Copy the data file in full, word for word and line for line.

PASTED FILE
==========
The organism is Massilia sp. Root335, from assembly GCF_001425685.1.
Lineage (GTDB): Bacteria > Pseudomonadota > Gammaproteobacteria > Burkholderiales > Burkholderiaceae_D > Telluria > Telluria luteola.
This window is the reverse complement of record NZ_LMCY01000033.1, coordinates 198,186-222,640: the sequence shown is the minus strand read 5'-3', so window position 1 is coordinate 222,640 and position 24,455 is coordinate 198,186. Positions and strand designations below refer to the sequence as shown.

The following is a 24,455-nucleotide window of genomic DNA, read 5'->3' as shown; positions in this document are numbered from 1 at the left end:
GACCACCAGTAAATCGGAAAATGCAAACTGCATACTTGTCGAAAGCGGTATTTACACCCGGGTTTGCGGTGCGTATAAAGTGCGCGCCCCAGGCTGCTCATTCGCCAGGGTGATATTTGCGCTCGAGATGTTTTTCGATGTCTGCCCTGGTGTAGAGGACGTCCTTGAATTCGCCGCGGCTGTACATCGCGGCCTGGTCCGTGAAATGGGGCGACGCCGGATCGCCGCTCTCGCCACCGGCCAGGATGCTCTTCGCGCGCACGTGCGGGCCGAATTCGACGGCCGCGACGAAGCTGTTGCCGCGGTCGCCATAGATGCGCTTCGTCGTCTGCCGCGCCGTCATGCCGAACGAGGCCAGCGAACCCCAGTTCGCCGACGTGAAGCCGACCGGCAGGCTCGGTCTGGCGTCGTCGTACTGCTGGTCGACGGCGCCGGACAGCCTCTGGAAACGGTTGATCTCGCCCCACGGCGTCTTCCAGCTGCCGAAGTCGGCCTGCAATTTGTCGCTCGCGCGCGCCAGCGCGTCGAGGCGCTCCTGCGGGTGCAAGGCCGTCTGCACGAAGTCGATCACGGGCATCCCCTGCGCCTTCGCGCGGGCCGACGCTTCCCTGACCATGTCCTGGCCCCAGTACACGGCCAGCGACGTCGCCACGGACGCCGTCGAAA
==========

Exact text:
The organism is Massilia sp. Root335, from assembly GCF_001425685.1.
Lineage (GTDB): Bacteria > Pseudomonadota > Gammaproteobacteria > Burkholderiales > Burkholderiaceae_D > Telluria > Telluria luteola.
This window is the reverse complement of record NZ_LMCY01000033.1, coordinates 198,186-222,640: the sequence shown is the minus strand read 5'-3', so window position 1 is coordinate 222,640 and position 24,455 is coordinate 198,186. Positions and strand designations below refer to the sequence as shown.

The following is a 24,455-nucleotide window of genomic DNA, read 5'->3' as shown; positions in this document are numbered from 1 at the left end:
GACCACCAGTAAATCGGAAAATGCAAACTGCATACTTGTCGAAAGCGGTATTTACACCCGGGTTTGCGGTGCGTATAAAGTGCGCGCCCCAGGCTGCTCATTCGCCAGGGTGATATTTGCGCTCGAGATGTTTTTCGATGTCTGCCCTGGTGTAGAGGACGTCCTTGAATTCGCCGCGGCTGTACATCGCGGCCTGGTCCGTGAAATGGGGCGACGCCGGATCGCCGCTCTCGCCACCGGCCAGGATGCTCTTCGCGCGCACGTGCGGGCCGAATTCGACGGCCGCGACGAAGCTGTTGCCGCGGTCGCCATAGATGCGCTTCGTCGTCTGCCGCGCCGTCATGCCGAACGAGGCCAGCGAACCCCAGTTCGCCGACGTGAAGCCGACCGGCAGGCTCGGTCTGGCGTCGTCGTACTGCTGGTCGACGGCGCCGGACAGCCTCTGGAAACGGTTGATCTCGCCCCACGGCGTCTTCCAGCTGCCGAAGTCGGCCTGCAATTTGTCGCTCGCGCGCGCCAGCGCGTCGAGGCGCTCCTGCGGGTGCAAGGCCGTCTGCACGAAGTCGATCACGGGCATCCCCTGCGCCTTCGCGCGGGCCGACGCTTCCCTGACCATGTCCTGGCCCCAGTACACGGCCAGCGACGTCGCCACGGACGCCGTCGAAA